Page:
bank of americaIn a report issued today (you can read report excerpts and comment on it in the Sirius Buzz Forums), Banc of America's Johnathan Jacoby cites "DC Contacts" as being bearish on the merger between Sirius and XM. The report cites the main reason for the bearish outlook is that the "DC Contacts" felt that Sirius and XM offered a weak Response to the proposed rulemaking change with the FCC, and that the NAB was citing an argument of "If they can do it we should be able to do it."

This first item to note is that the Notice of Proposed Rule Making (NPRM) argument is a very straight forward argument. How the "DC Contact" could arrive that Sirius and XM's argument was "weak" is a bit puzzling. Unlike the other aspects of the merger, such as the competitive landscape, the NPRM is a pretty cut and dry issue. The FCC made a rule when satellite radio was launched. Sirius and XM simply argue that it is within the power of the FCC to change or modify that rule if they decide that it is in the best interest of the public to do so. It is really that plain and that simple. The FCC will refer to the other reply comments regarding the competitive landscape, etc. to determine what is in the best interest of the public. The battle ground is what is in the public interest, and NOT changing the rule. The "DC Contacts" should be well aware of this. If it is decided that the merger is in the best interest of the public, you can rest assured that the original rule will be changed. Thus, Sirius and XM did not "brush off" the NPRM issue as BOA's "DC Contacts" insinuate. They merely illustrated that such a rule change is within the power of the FCC. This point does not require a long and drawn out debate.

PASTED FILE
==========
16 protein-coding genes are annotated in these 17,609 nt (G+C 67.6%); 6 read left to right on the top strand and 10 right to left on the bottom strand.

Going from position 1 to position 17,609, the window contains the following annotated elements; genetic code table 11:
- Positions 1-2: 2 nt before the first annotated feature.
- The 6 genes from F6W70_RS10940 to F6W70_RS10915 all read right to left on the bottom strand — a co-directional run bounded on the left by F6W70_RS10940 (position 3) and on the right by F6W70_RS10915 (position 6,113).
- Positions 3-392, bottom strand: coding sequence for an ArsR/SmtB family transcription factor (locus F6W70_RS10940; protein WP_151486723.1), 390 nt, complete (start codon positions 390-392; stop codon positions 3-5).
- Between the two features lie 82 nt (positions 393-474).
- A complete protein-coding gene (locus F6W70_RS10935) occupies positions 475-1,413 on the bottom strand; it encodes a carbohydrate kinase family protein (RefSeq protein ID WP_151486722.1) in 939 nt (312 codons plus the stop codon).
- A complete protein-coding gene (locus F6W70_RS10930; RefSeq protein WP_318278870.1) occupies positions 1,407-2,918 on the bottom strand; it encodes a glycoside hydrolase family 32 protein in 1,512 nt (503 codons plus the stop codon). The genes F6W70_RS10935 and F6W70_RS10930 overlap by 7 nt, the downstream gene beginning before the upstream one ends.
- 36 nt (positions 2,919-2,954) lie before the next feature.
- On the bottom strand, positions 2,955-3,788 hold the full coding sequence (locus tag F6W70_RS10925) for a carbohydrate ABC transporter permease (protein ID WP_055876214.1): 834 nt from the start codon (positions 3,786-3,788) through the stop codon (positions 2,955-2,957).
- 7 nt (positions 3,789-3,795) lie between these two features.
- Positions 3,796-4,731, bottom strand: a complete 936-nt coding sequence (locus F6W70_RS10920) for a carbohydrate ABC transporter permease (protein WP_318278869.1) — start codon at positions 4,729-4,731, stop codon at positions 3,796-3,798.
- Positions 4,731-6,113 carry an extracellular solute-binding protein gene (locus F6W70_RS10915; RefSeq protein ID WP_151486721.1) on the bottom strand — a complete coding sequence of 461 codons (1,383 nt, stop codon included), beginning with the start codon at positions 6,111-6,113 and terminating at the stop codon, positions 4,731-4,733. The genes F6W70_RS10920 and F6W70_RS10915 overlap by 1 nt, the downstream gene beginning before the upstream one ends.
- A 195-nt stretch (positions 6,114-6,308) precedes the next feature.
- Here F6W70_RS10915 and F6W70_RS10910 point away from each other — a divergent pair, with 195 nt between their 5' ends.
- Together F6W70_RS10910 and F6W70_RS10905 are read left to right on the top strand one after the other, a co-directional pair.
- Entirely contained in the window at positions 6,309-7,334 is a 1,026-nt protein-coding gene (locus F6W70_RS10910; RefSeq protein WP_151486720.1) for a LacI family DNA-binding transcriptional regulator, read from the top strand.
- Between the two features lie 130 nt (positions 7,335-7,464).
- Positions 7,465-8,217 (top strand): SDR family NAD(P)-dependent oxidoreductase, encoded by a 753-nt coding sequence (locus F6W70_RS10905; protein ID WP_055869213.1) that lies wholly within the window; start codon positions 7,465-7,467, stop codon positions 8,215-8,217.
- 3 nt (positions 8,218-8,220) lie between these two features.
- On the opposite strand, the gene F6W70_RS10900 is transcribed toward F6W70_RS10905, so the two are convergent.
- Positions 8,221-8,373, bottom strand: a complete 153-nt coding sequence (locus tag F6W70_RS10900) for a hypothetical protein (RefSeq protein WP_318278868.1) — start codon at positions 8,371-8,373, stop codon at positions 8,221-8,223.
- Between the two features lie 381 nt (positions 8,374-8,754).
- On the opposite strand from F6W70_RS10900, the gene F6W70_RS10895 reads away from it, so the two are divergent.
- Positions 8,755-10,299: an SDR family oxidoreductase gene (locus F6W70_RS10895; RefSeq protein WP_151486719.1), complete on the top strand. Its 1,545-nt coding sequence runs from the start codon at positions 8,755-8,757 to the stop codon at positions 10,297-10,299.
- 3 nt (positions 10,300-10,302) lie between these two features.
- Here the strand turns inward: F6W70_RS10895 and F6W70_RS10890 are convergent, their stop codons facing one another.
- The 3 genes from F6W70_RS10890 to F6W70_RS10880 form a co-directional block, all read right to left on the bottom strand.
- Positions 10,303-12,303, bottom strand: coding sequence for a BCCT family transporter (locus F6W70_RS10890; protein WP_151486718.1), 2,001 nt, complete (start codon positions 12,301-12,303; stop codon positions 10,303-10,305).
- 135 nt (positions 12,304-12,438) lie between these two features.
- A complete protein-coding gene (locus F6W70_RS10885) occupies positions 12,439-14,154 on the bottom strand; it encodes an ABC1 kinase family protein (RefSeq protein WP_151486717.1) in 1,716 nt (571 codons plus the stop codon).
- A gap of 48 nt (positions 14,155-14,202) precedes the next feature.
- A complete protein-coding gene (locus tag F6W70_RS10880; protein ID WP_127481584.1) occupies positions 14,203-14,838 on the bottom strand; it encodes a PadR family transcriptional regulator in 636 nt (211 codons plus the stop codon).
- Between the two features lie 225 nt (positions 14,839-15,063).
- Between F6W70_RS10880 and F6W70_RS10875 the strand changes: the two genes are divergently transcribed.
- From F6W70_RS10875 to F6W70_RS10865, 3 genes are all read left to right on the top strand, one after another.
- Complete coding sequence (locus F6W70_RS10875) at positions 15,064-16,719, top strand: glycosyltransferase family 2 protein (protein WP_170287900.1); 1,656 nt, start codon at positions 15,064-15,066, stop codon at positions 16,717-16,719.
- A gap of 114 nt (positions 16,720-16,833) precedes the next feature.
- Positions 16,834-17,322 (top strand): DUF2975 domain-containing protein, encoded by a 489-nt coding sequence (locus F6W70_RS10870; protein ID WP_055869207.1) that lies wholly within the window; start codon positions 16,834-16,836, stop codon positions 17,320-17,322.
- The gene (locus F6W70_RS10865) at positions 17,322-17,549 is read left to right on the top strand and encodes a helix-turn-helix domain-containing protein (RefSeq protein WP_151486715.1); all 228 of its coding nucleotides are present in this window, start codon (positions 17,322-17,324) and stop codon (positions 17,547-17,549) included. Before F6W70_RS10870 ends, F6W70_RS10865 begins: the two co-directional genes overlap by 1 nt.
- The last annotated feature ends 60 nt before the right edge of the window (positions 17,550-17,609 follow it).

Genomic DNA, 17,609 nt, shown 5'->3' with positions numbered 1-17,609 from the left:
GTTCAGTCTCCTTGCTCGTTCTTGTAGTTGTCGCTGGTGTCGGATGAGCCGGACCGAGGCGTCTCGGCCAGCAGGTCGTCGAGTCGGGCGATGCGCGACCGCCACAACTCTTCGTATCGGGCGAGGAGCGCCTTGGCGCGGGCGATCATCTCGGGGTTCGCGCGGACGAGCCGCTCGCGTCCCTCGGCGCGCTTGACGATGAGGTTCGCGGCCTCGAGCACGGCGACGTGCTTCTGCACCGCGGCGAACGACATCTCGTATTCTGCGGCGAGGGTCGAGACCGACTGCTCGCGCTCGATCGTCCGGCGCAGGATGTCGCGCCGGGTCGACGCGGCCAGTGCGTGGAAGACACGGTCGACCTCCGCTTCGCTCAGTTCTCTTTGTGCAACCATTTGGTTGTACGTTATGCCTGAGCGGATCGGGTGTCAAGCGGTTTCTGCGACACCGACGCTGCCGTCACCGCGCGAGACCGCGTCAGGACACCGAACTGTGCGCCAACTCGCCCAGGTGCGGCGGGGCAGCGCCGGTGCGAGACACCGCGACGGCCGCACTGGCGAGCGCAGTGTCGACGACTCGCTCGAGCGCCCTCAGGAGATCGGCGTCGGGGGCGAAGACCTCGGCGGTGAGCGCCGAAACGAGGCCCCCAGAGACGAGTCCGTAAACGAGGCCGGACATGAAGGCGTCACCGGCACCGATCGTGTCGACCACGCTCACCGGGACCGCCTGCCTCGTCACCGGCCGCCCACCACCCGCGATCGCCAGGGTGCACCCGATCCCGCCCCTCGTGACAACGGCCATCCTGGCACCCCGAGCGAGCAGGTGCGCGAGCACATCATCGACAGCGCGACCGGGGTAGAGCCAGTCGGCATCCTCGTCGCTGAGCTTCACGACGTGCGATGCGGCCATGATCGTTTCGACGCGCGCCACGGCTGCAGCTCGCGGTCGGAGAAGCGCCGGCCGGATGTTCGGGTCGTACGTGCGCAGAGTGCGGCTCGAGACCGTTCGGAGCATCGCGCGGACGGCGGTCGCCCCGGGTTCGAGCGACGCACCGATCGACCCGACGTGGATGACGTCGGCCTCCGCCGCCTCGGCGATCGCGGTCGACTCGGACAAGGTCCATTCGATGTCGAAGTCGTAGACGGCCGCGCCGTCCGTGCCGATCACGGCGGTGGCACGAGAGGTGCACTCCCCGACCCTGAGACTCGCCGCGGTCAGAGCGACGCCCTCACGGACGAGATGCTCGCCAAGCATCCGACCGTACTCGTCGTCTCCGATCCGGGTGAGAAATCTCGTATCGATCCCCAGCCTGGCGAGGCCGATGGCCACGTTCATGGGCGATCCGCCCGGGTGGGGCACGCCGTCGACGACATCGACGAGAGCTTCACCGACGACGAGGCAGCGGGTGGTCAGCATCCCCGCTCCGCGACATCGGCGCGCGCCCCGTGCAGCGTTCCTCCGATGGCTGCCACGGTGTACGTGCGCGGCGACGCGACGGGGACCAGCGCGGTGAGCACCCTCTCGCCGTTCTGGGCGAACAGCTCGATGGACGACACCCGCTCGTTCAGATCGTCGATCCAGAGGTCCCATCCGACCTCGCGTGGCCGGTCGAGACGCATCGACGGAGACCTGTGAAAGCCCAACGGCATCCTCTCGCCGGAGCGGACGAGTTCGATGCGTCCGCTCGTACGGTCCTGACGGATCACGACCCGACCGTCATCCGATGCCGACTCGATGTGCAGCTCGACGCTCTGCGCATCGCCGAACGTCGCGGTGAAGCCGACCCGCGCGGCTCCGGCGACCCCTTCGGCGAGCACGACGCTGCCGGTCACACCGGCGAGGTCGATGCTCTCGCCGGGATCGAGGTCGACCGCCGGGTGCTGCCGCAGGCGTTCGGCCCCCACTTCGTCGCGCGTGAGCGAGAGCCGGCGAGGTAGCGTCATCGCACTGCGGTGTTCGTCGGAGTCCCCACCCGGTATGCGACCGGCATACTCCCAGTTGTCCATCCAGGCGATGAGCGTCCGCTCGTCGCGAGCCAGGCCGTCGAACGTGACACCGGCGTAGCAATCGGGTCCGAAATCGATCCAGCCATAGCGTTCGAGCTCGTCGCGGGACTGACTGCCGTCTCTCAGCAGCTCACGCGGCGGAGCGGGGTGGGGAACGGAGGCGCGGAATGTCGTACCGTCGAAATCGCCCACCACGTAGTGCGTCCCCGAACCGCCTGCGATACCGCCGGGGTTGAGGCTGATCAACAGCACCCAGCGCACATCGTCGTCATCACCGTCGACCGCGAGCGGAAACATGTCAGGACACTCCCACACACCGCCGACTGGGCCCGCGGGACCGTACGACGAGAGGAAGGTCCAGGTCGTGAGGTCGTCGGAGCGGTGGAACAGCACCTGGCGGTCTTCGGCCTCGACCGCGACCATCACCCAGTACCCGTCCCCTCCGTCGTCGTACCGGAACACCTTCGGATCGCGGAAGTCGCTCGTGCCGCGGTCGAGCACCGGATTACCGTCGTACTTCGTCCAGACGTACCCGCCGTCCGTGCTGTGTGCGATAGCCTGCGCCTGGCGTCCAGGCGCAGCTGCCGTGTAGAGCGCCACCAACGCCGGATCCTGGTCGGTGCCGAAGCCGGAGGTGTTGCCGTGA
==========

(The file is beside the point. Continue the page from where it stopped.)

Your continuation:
The second item to note is the "If They can Do It We Should Be Allowed As Well" argument. Simply wishing for something will not bring it to pass. Media ownership and consolidation is an issue that has to come before the FCC just like other issues. If terrestrial broadcasters want more consolidation, they need to prove that such consolidation is in the public interest. Interestingly, consumer sentiment towards terrestrial radio consolidation that has happened to date is not very high. Instead of diversifying content, and expanding what is available on the air, consumers got homogenized content laced with over 20 minutes of commercials. If terrestrial radio wants more consolidation, they need to demonstrate that itr is in the public interest to do so. They can go before the FCC just like Sirius and XM have.

The fact that if approved this merger will set a precedent for media ownership is true, but only to certain limited aspects. Sirius and XM are offering various concessions with their merger. Will terrestrial broadcasters do the same? Will they now support initiatives such as low powered FM as a concession? What are the plans for the HD signals? Terrestrial radio is free radio. The only real benefits that terrestrial radio can offer is in their content. Thus far, with existing consolidation, terrestrial radio has brought less diversity and more commercials. Terrestrial radio will need to demonstrate consumer benefit to use a satellite radio merger as a president.

All in all, the "meat and potatoes" of the merger happened with the first set of filings, not with the NPRM debate. Jacoby's argument that the NPRM cycle lowers the likelihood of a merger to less than 30% seems odd considering that most merger watchers see that the NPRM does not even come into play unless the first cycle about the competitive landscape, etc. is seen as favorable for the merger. If that happens, there are very few who would argue that the FCC does not have the power to change a rule they enacted.

Position - Long Sirius, Long XM